He said as his research deepened into the field of prostate cancer, he became interested in understanding the true benefits of treatment and how some people might not need prostate cancer treatment at all.

“Prostate cancer is a complicated disease, in fact, many men will get prostate cancer and most men will live with prostate cancer.

“Trying to decide who needs treatment is actually difficult,” he said, as operations can have serious side effects on patients, including leakages, loss of erection and other impacts.

“I became particularly interested in understanding the true benefits of treatment, and that led to the development of research tools to better risk-stratify patients,” Vincent added.

As a result, he and his team developed a web tool called Predict Prostate, which was incorporated by the UK’s National Health Service (NHS).

The tool helps patients diagnosed with non-metastatic prostate cancer, meaning cancer that will not spread to other parts of the body, to make an informed decision on whether further treatment is needed.

The tool was launched two years ago, patients can get individual information for themselves to weigh the risk and benefit of receiving treatment for prostate cancer.

Vincent explained the medical field had long established that many men can live with prostate cancer without struggle as it is a slow-growing cancer compared to others.

“So if you treat someone with a slow-growing cancer that’s unlikely to cause trouble, then it can cause side effects which are no benefit for them.

“Instead, we can do surveillance or monitoring of cancer, which is to keep an eye on it, and if things change then you give treatment,” he said.

Citing his and others’ research, Vincent said in many situations, there is no difference between a person receiving a treatment versus someone who did not, especially in those in the early stages of cancer.

“It was impossible in the past to be sure who needs the treatment, hence why we developed this tool.

“So that’s the evolution of a long line of research in an area that I’m particularly interested in,” Vincent said on Predict Prostate.

Treatment not so straightforward

Moving forward, the urology professor believes that the field of urology and prostate cancer in particular will become busier with an ageing population worldwide.

“Ironically, prostate cancer didn’t exist a couple of hundred years ago, because people didn’t live long enough.

“The longer you live, the higher the risk, hence why I said having prostate cancer doesn’t mean it will affect you in your natural lifetime.

“A lot of people may not need treatment (for prostate cancer) as other things might happen, like heart troubles,” he said.

Now, with the knowledge that prostate cancer treatment can cause unnecessary risk of serious side effects, Vincent said more men are opting for surveillance to preserve their quality of life.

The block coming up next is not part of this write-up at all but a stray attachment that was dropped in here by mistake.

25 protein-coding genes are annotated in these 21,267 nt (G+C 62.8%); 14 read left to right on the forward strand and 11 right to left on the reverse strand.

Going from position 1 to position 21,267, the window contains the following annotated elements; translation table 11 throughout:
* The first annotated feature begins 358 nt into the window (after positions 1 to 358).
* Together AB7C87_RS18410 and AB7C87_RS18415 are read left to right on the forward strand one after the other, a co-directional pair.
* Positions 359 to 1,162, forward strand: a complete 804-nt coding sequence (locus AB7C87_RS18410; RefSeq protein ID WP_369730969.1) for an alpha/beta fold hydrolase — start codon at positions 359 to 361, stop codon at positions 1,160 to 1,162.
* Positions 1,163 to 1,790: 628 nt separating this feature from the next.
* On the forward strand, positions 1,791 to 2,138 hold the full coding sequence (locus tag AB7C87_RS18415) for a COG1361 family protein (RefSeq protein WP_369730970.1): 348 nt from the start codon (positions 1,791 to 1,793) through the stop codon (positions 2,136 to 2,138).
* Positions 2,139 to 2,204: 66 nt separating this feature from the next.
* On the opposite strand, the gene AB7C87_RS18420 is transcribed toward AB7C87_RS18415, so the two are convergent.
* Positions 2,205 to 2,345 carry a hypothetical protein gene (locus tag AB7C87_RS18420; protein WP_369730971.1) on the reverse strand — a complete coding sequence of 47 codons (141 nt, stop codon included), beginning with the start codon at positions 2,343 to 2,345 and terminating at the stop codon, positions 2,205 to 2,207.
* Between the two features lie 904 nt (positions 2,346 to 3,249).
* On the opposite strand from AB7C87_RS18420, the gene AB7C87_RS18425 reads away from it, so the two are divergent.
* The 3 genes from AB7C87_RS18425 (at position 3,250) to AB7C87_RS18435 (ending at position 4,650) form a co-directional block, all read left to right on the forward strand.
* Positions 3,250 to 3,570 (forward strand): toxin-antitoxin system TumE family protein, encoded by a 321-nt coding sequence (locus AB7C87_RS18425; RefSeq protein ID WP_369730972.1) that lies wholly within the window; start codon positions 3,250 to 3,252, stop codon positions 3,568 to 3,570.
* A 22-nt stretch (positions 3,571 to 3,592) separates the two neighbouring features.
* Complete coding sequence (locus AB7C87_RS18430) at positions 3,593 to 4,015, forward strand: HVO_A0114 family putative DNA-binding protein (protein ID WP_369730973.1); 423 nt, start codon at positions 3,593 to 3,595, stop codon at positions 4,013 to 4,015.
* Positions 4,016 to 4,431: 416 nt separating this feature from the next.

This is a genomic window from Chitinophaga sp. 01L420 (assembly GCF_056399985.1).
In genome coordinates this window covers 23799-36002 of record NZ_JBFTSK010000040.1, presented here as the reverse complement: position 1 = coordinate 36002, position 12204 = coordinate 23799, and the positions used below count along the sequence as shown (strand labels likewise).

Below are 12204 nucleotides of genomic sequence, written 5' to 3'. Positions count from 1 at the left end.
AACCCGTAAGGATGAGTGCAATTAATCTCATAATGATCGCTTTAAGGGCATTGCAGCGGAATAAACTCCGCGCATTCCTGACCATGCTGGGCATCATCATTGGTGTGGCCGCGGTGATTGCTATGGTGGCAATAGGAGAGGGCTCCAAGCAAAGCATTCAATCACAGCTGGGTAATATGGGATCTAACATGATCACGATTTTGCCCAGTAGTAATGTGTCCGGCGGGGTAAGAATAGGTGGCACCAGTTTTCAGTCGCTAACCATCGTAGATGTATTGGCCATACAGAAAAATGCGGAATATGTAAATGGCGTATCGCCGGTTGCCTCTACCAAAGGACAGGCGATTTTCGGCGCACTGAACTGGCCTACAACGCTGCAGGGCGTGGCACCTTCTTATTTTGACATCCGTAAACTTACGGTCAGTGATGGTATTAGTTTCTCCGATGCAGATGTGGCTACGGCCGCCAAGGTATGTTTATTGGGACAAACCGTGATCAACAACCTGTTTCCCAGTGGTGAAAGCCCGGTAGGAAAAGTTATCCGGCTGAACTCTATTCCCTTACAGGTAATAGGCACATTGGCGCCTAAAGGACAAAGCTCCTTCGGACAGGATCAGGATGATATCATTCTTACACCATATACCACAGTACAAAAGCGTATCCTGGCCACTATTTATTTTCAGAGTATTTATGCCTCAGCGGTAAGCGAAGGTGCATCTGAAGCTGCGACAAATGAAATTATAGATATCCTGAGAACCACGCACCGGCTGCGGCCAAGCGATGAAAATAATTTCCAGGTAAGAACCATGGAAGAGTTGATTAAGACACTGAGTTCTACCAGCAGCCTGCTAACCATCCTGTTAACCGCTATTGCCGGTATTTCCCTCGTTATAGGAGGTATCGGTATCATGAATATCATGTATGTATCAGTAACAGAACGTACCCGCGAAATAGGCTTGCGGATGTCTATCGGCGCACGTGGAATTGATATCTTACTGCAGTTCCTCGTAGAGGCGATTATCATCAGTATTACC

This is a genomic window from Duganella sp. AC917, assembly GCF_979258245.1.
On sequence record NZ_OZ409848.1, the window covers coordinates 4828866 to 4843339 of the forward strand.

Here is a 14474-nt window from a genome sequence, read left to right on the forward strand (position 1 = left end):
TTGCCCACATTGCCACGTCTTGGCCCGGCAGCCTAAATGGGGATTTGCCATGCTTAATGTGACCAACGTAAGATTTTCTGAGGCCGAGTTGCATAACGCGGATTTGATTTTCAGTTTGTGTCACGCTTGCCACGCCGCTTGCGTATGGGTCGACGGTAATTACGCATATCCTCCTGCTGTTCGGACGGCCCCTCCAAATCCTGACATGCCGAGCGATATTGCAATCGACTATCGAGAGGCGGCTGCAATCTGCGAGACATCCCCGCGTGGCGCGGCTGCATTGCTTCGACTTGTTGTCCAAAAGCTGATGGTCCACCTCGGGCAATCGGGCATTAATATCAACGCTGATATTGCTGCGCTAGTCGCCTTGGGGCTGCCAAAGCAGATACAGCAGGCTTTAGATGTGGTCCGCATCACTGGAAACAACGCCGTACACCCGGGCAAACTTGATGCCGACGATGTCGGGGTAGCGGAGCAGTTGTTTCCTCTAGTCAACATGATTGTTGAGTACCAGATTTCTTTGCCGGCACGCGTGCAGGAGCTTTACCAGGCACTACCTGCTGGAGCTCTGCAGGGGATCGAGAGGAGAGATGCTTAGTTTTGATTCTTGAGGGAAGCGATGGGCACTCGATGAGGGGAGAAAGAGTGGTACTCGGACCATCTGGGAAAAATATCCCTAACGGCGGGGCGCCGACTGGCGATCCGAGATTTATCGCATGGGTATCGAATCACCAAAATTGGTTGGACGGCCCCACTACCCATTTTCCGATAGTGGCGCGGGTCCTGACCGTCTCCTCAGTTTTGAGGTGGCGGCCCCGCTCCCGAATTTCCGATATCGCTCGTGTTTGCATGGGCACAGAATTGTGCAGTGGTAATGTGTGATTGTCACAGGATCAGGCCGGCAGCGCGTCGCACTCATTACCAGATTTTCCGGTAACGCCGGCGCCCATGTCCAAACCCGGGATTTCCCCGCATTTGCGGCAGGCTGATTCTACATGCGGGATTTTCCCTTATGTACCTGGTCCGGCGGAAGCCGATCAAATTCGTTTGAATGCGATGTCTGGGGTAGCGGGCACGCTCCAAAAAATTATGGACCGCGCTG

Besides the development of Predict Prostate, Vincent’s team at Cambridge also developed the Cambridge Prostate Biopsy Device (CamProbe), which is a safe, low-cost device that eliminates infection and sepsis risks when taking biopsies.

At the moment, conventional biopsy procedures require an ultrasound probe of the back passage, and a biopsy needle will be inserted through the back passage to reach the prostate.

That procedure, Vincent explained, creates a high risk of infection. The CamProbe on the other hand, allows biopsies to be taken through the perineum, the area between genitals and anus.

The new device cuts down the risk of infection, as well as the tissue trauma and pain for the patient.

“The key thing about the device is it’s a simple device and can be used anywhere. We’re hoping to make it low cost and hopefully, it will be rolled out next year,” he said.

Reader to Professor

Vincent’s hard work and contributions in the urology field earned him the title reader last year.

A readership is an academic title used in the UK and some Commonwealth countries universities, given only to senior academics with a distinguished research reputation.

The title used to sit between the hierarchy of lecturer and professor at Cambridge University.

This year, the university decided to make changes to academic titles by abolishing the reader title. Hence, all previous readers are now to be referred to as professors.

That makes Vincent the first-ever professor in urology at the university, but he noted that these titles are more personal recognition of an individual’s contribution rather than a work position.

“It means it is created for you. When I retire the title will be defunct, it’s not a role which is then passed to the next person,” he explained.